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THE DAILY CITIZEN "TT
THE DAILY CITIZEN,
Pur Rent, and Lost Notices, tbrte
lino or lei, 25 Cents for
I each Insertion.
Delivered to Vtaltora in any part of
One Month flOc.
Two Weeks, or lvss 25c.
ASHEVILLE, N. C, SATURDAY, AUGUST 3i,ii88g.
NORTH CAROLINA NOTES.
FAHTKKT OCEAN STEAMER,
FOLKS VOr KNOW,
PROFESSOR WILLIAM CAIN.
AT THE WHITE SULPHUR.
DI N & CO.'S RKPURT OP THI
CONDITION OF BUSINESS.
Business ill All 1'HrtN or the Coun
try Coiitiuues to Improve, and
the Ocneral Outlook Ih Brighter
than for Many Months Past.
Nkw Vokk, August IK). The following
is K. G. Dun it Co's review of trndc'for
the week t-in 1 i n Saturday, August Ml.
Lust week's suggestions in regard to
the monetary situation have been entirely
sustained hy the events of the past week.
Those who held large amounts of Gov
eminent bonds were iudueed to sell freely
at prices formerly paid by the treasury
whieh has thus been enabled to pay out
about twenty millions for bonds, hut
these heavy disbursements have seareely
changed at all the market for eommereial
paicr here, or Boston, or Philadelphia,
though speculation has been rendered
more aetive and a sharp advance in
stocks and wheat has resulted. The Sec
retary's belief that bonds to a large
amount could be obtained at priees of
fered has been justified; and he has done
what heeould umler the law to prevent
a monetary pressure. Hut the money
disbursed seems likely to relieve specula
tion rather than commercial needs; at
least, until other operations besides the
one in Government bonds have been
Stocks have advanced just $2..r() per
share in the week and 1,200,1100 shares
have been sold already at rising priees.
As yet the money for bonds has not ac
tually gone out of the Treasury, mid its
cash holdings are a little large'r than a
week ago, but its deposits in bonds are
half a million less.
Husiness in all parts of the country
continues to improve with the stimulus
of large crops. Chicago reports an im
mense increase in receipts of grain and
provisions with a considerable gain in
the sale of dry goods and clothing. Mil
waukee finds' trade improving, and De
troit and St. Paul's previous improve
ment is maintained. At Omaha, business
is very good, and though trade at Kan
sas City is rather (uiet, the demand for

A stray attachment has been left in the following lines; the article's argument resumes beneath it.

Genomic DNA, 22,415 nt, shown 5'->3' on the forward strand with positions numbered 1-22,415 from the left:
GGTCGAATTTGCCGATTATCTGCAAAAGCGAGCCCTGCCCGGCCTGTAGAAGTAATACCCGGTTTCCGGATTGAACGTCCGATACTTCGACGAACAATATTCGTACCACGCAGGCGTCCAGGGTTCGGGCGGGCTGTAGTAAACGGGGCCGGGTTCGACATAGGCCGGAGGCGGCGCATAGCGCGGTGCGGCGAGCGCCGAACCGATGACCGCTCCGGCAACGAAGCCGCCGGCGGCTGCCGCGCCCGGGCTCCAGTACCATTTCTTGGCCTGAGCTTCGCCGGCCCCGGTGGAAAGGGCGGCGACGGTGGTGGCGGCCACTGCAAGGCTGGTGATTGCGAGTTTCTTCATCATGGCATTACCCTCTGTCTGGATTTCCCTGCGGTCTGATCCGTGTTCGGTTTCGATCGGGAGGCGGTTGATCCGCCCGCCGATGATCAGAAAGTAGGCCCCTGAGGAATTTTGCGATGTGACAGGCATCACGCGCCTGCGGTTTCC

money is enlarging. At Cleveland and
1'ittsburg the iron business is expanding,
and at Philadelphia the improvement is
noted in wool, groceries, iron and steel
(Old their products, and in coal, with a
good trade in drugs and chemicals and
tobacco. At lioston sales of wool arc
larger, reaching 2,100,0(10 pounds for
the week ,anl t he ilry goods trade is larger,
with prices well maintained. A heavy
demand for exports is observed in leather,
both side and splits, and a good home
demand, while the boot and shoe facto
ries are well employed at last year's
prices, and large building operations
make the lumber trade more aetive.
The situation in the iron industry is
surprisingly encouraging for a weekly
production hardly eversurpnssed, and ap
pears to be met by a wonderful demand,
although the deliveries of rails continue
below last year. The Tennessee Coal
and Iron Company gives notice ol an ad
vance of 25 cents in its prices for pig iron,
and the rise in the price of coke at Pilts
tltirg ensures some advance in pig iron
there; while bar, plate and structural
iron are in strong demand ami the works
better employed than they have lieeu be
fore for several years. An increase of
wages is reported at several establish
ments, and the building of several more
furnaces two by the Carnegie works at
Wool is not yet freely taken by manu
facturers at current priees, but the de
mand isliettcr on one side, while bidders
seem a little more ready on the other to
make the concessions required by the
present state of the dry goods market.
The high price and inferiority of cotton
embarrasses manufacturers, bula large
new supply is now .'it hand.
The interior money markets are so well
supplied that a lack of supply for com
mercial purposes at the chief eastern